Realizing who heroes are

Realizing who heroes are

Image Credit: Dave Mast

On Monday, May 30, a nation celebrated Memorial Day, honoring the many who gave their lives in serving their country.

Countless communities large and small joined in remembrance, but for one presenter in Millersburg, it was a special time of sharing about his own personal hero while also honoring the many.

American Legion Post 192 hosted a Memorial Day Parade and ceremony at 8:30 a.m. The color guard honored Peter Myers, a hero who served in three wars, in a graveside service at 8:30 a.m. at the Clay Street Park in Millersburg. The ceremony proceeded from there to Oak Hill Cemetery.

The West Holmes High School marching band joined the Post 192 color guard in leading those in attendance to the cemetery, where there was a presentation featuring U.S. Army veteran and Holmes County Veterans Services Director Brandon Irving. In addition, there was a 21-gun salute volley and presentation by the color guard.

After arriving at Oak Hill Cemetery, Craig Lawhead, commander at Holmes Post 192 in Millersburg, welcomed the crowd in attendance and then introduced keynote speaker Irving. Before doing so, Lawhead expressed his gratitude for those who took the time to pay their respect for fallen warriors this Memorial Day.

“I appreciate everyone here,” Lawhead said, “for taking the time to attend this ceremony. May the ceremonies of today keep our reverence for our departed friends and members. Let us renew our pledge of loyalty to our country and its flag. Let us resolve, by word and deed, to emphasize the privilege and duty of patriotism.”

The son of a Vietnam veteran who served two deployments there, Irving felt led to enlist at the age of 27, deciding it was his turn to join the U.S. Army.

From 2004-06, he served at Camp Crawford in Baghdad, Iraq in support of Operation Iraqi Freedom. During that time Irving worked with other interpreters in the trials of Saddam Hussein and other prisoners who were in custody. He then served from 2008-09 in Al-Asad Air Base in Iraq as a first-sergeant clerk. He served a total of 10 years including time in the Ohio National Guard, concluding his service in 2014.

Irving said those in attendance were all there to honor and remember those heroes who gave their lives in service, noting sacrifices in the name of duty, honor and country are the ultimate sacrifice.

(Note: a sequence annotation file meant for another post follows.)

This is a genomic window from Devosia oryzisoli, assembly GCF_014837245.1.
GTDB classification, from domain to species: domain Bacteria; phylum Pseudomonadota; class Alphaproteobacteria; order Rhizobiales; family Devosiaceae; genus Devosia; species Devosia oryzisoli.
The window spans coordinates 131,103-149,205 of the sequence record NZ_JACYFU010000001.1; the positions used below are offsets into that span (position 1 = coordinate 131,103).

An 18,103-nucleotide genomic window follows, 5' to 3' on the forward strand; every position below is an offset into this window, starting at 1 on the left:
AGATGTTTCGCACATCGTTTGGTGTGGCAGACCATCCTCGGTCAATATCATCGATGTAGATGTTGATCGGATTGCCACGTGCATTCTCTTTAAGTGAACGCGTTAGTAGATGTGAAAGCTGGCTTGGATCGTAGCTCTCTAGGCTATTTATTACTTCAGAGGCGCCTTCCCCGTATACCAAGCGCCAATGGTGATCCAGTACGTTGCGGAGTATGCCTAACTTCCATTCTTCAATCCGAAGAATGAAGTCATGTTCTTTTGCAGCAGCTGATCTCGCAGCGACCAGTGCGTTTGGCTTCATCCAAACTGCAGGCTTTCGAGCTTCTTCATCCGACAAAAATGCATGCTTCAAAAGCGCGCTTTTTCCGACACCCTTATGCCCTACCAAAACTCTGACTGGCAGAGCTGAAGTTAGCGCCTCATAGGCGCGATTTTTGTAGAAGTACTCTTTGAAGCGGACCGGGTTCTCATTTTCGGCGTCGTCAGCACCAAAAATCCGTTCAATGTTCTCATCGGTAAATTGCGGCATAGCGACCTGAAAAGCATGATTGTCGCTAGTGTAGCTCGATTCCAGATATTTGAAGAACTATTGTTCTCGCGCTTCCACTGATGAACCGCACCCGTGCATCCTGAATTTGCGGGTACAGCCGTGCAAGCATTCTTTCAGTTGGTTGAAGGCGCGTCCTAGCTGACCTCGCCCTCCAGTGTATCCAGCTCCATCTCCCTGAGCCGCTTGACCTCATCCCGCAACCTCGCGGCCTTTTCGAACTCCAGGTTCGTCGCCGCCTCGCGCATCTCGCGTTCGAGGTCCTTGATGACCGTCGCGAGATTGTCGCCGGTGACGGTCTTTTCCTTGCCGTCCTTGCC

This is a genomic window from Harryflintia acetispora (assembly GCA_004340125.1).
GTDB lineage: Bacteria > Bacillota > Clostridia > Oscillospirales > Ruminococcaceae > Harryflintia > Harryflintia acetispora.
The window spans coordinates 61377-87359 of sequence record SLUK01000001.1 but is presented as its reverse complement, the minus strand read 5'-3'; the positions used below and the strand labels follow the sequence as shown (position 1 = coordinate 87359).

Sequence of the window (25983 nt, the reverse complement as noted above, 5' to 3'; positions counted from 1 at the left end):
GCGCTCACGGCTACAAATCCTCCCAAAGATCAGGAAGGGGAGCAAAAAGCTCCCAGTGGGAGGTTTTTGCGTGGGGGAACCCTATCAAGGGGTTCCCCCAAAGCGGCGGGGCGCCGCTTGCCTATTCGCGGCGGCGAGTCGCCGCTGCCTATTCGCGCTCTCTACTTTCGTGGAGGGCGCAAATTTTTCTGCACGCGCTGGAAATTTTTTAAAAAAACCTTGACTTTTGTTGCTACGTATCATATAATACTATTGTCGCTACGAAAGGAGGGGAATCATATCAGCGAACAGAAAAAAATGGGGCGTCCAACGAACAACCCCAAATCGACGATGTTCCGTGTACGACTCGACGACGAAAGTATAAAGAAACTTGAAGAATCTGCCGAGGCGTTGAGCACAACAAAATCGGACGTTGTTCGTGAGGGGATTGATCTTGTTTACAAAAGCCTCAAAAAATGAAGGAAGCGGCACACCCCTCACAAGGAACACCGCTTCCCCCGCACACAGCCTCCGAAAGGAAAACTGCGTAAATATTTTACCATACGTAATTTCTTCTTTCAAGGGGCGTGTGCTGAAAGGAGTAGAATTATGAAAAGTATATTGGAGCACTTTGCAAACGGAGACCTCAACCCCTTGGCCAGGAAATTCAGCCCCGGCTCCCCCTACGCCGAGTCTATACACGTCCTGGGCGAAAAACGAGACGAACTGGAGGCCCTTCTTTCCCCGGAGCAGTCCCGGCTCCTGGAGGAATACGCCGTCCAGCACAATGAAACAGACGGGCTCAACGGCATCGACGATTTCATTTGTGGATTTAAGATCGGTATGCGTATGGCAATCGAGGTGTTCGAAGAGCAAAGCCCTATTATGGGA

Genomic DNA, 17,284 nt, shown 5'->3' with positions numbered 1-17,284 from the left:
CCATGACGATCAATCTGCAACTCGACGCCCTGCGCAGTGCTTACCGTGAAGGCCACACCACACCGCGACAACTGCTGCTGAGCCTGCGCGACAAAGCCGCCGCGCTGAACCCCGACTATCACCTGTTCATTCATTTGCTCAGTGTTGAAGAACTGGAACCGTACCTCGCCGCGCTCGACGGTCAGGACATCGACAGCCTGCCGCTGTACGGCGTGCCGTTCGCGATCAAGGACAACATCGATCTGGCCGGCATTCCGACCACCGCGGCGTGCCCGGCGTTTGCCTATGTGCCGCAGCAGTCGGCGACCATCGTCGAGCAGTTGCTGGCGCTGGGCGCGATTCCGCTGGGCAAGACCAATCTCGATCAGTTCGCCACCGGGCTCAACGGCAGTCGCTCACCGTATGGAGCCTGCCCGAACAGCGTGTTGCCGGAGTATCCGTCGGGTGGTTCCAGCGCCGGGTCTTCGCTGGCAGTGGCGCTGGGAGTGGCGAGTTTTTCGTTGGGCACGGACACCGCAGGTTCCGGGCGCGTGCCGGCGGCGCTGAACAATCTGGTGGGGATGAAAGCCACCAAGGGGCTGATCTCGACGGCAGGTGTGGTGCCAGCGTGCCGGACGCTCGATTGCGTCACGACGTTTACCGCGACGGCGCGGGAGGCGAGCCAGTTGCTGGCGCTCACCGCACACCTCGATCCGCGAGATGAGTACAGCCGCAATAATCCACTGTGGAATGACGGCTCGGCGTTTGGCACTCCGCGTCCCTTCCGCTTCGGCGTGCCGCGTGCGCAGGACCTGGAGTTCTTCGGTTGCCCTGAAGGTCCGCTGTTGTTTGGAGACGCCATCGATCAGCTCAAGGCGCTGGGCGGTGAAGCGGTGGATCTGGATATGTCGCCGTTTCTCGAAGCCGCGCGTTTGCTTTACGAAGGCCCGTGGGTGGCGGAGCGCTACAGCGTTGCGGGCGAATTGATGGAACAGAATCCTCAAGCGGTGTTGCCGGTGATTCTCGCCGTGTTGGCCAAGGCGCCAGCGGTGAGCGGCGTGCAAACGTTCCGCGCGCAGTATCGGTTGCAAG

“Our gathering is just one small spark in the flame of pride that burns across the nation today and every day,” Irving said. “It’s not a lot, but it’s one small way to honor those who have made the ultimate sacrifice so that we can live in freedom.”

Irving said while those who served and died while serving didn’t do it for recognition or fame, they would have been blessed to know Americans everywhere were gathering to honor their brothers and sisters in arms.

“We gather together as a new family to remember not only our fallen soldiers and veterans, but to also support the people around them, to start our new network of friends and family, and to carry out our heroes’ stories through memories and conversation,” Irving said.

Irving then went from a nation full of those who served and gave their all to singling in on one hero who made him who he is today: his father.

Calling his father his hero, Irving said he served in Vietnam for 18 months. He said when he was a child, he never fully understood what his father did or why he chose to serve. He said he actually resented his father for being the man he was.

However, once he was old enough to understand what service meant, he began to gain valuable insight.

“I started to realize what a hero was to me,” Irving said. “It was my father.”

At the age of 18, Irving’s father chose to enlist in the U.S. Army, understanding the dangers that were ahead, the possible risk of serving during tumultuous times.

“Still a child, my father went off to another country to defend something he couldn’t understand,” Irving said. “He faced tragedies we only read about in books or see in movies but still never spoke of them or complained about what he did. He held his head so high and proud and continued to fight through life to defend my life, my brothers and sisters’ lives, and provided for what we needed. It may not have been much at the time, but looking back today, he gave us everything he had.”

Irving said when he turned 27 years old, it became evident he needed to stand in his father’s shoes, follow his example and devote himself to serving others in the name of freedom.

“I needed to stand tall and proud, just like my father,” Irving said.

He said his father is just one example of what a hero looks like.

“He is why I am so proud of who I am today and what I do,” Irving said.

While a nation honors all of its servicemen and servicewomen who paid the ultimate price, true honor also can come by cherishing the memory of one. After all, it is one that makes up the many who protect the nation in the name of freedom.